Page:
Friday, March 17, 2017

Cary's Bond Brothers wins USA Today's "Best new Brewery in America"

Cary's Bond Brothers Beer Company has been producing amazing beers since it's opening in April of 2016.


By Dathan Kazsuk | March 17, 2017
Twitter: TriangleAT | Facebook: Triangle Around Town | Instagram: trianglearoundtown

Bond Brothers Beer Company has been open to the public for less than a year and the co-owners that are Jay and Jeremy Bond and Whit Baker have been setting the Triangle ablaze with one after another on par brews. From the hoppy IPA styles of Local, Long Stride and Bitter Enemy to the precise combinations of ingredients in its stout series called Varient – Bond Brothers is a must stop while visiting the confides of Cary.

USA Today's Reader Choice 2017 has awarded Bond Brothers Beer Company with the "Best New Brewery." USA Today asked a panel of beer experts to nominate their favorite and let the readers vote for their favorite. Some of the other breweries included Richmond, Virginia's The Answer Brewpub and The Veil Brewing Company as well as Atlanta's Scofflaw Brewing Company, who finished right behind the Cary brewery.

We thought after an accomplishment such as that, Triangle Around Town would reach out to the trio at Bond Brothers and ask them a few questions.

After years of home brewing and winning local awards at what point did you decide that you should actually create your own brewery?
Whit: When we started getting feedback, we figured if we were doing that well at home, that we probably could do as good or better if we had equipment designed to brew it.
Jeremy: Basically we were brewing out of my shed, so we nicknamed it the "brew shed."  We ended up with about 7 refrigerators in there. The whole shed was dedicated to brewing. It got to be almost a job. That's when we realized that if we wanted to do world-class beers, we're going to have to take the next step – and that's when we decided to take the plunge.
Jay: A little bit before that I was at Yadkin Valley managing a vineyard out there in the winery. I would visit them and work with them and brew with them and got more involved in beer and that process as well.

While drinking wine in the Yadkin Valley area I head it was Laurel Gray Vineyards in Hamptonville that you worked for.
Jay: Yeah, I worked for Laurel Gray and the Yadkin Valley Wine Company. I also worked closely with Shadow Springs as well. I didn't actually work for Shadow Springs, but that's where we get all our wine barrels for production here.

Bond Brothers crafts some amazing beers here in the Triangle – from the variety of IPAs to your Sorcery and Varient series beers. What would you say is Bond Brothers' wheelhouse?
Whit: We look for what we want to drink. Both the Bond brothers really like drinking IPAs and pale ales. One thing we really want to put an emphasis on is kettle sours. We felt we can make kettle sours fast enough, and well enough, that we can sell them at a regular price point so people can try them. When we want to do stouts, we do stouts. We also do some Belgiums and Saisons. So those are what we specialize in.

With Sorcery, you've already done an plum, apricot, raspberry, mango and even a pineapple, mango, apricot beer. How do you decide what fruit or mixture is going into these beers?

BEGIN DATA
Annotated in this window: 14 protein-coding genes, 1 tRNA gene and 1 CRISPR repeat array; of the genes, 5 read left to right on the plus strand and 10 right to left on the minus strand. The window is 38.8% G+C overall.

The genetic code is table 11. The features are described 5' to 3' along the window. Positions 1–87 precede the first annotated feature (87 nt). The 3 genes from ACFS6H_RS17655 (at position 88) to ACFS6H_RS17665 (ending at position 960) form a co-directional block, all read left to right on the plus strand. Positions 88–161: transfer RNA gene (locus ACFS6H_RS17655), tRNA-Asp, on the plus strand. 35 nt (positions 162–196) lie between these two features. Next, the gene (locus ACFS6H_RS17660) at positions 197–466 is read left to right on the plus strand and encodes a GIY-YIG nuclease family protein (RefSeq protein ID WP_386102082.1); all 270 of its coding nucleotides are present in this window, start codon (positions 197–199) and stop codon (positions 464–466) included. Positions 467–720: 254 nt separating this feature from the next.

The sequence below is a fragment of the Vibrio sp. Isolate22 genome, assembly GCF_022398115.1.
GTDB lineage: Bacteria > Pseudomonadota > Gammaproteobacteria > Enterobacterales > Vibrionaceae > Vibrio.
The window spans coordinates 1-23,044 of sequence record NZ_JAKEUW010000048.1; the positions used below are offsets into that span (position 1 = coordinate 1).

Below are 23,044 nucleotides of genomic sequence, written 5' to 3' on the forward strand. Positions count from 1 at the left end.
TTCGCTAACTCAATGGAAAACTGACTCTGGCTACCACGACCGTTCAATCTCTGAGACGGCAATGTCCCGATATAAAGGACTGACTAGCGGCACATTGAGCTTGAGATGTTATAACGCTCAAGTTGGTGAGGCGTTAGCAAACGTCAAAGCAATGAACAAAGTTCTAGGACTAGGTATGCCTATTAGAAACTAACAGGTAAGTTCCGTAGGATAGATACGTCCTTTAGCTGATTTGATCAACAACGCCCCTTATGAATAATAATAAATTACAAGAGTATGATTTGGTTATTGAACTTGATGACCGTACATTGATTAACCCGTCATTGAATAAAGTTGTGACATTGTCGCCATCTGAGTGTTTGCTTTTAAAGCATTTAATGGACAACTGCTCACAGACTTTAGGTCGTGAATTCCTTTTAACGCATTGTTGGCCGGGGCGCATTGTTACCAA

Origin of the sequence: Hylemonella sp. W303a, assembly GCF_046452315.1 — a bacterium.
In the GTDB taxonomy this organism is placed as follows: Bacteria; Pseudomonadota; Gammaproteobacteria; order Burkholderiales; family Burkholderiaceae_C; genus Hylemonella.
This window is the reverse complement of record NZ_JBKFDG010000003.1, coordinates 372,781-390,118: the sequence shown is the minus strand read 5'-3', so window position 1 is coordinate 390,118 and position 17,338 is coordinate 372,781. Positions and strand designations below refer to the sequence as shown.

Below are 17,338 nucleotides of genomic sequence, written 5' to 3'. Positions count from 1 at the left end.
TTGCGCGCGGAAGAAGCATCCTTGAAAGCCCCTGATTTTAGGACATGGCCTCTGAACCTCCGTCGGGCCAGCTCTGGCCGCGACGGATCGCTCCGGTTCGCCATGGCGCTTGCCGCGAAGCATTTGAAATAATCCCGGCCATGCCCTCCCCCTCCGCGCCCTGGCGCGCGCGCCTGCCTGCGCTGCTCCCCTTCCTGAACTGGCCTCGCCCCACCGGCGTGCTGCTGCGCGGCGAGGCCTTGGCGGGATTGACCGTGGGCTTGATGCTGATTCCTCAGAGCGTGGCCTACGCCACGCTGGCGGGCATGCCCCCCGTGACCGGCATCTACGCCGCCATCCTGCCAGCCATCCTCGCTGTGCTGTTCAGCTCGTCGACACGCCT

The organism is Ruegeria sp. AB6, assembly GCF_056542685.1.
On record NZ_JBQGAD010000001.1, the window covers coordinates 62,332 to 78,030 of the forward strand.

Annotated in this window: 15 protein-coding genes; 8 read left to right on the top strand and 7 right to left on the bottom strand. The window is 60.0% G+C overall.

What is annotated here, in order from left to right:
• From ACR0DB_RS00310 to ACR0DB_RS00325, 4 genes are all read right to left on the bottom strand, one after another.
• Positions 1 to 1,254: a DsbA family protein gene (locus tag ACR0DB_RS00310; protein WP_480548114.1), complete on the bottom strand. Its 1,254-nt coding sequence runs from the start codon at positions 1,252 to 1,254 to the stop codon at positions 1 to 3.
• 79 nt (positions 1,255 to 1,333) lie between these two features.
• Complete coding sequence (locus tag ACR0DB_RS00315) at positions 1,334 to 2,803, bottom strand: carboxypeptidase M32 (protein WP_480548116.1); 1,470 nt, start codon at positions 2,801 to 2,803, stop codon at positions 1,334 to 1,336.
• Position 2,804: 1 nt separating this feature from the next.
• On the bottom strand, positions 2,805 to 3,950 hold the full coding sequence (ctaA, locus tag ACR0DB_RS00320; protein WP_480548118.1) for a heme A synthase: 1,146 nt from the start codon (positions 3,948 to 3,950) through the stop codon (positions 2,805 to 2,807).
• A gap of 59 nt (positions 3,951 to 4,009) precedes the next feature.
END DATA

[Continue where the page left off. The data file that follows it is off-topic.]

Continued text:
Whit: It's sort of random as to what fruit combinations we use or we do some spur of the moment changes.
Jay: Whit will present an idea, or most of the time we'll present an idea, and then we bounce it off all of us. We either say we love it or hate it, and then we'll make changes.

Since your opening in last April you've been churning out many different beers. Has there ever been any epic failures of something that just didn't turn out right or tasted horrible with the fruit, ingredients or hops that you had to dump?
Whit: No. We did have one batch that the yeast didn't work properly and we had to get rid of that batch. But as far as ingredients go, we've actually been 100 percent on ingredients. Part of it is that we take extra time on these batches to make sure we have the flavoring right. If we haven't used the ingredient yet, we go slow and wait until we have what we want.

One can come into Bond Brothers and get a crawler of their favorite beer, but are there any plans on canning your beer and selling them by 4- or 6-packs?
Whit: As far as the IPAs go, we're going to resist packaging them. IPAs are definitely better on draft or fresh. But we will actually be rolling out bottles this year. {Bond Brothers Beer Company release its first bottled Brett IPA, Duality of Funk, on Saturday, Feb. 25}

Is there plans down the road to self distribute to bottle shops?
Whit: We might start to sell a few bottles to bottle shops, but in general we're going to keep it here.

Again, you've been open to the public for under a year, but you've already done many collaborations with local bottle shops and breweries. How do you guys figure out who you are going to collaborate with?
Whit: Basically we are in collaborating with a bunch of home brewer friends we had before we were a brewery. Ridgewood Wine & Beer approached us and said they would like an IPA and we like these hops, and we'd like for you to brew one. But with other people like TapLine Growler and Glass Jug, those might be atypical because they are homebrewers. Chris Creech is a pretty accomplished homebrewer, and then Justin at TapLine also homebrews, so those kinda of rolled into the homebrew side of collabs.

We started off the new year with a couple of brewery closings. White Rabbit in Angier and Draft Line in Fuquay-Varina closed its doors. Do you think that over saturation of breweries is finally and if you aren't on that plateau there is a chance you won't make it?
Whit: There will be for sure. As long as you make high-quality beer, there will also be room for you.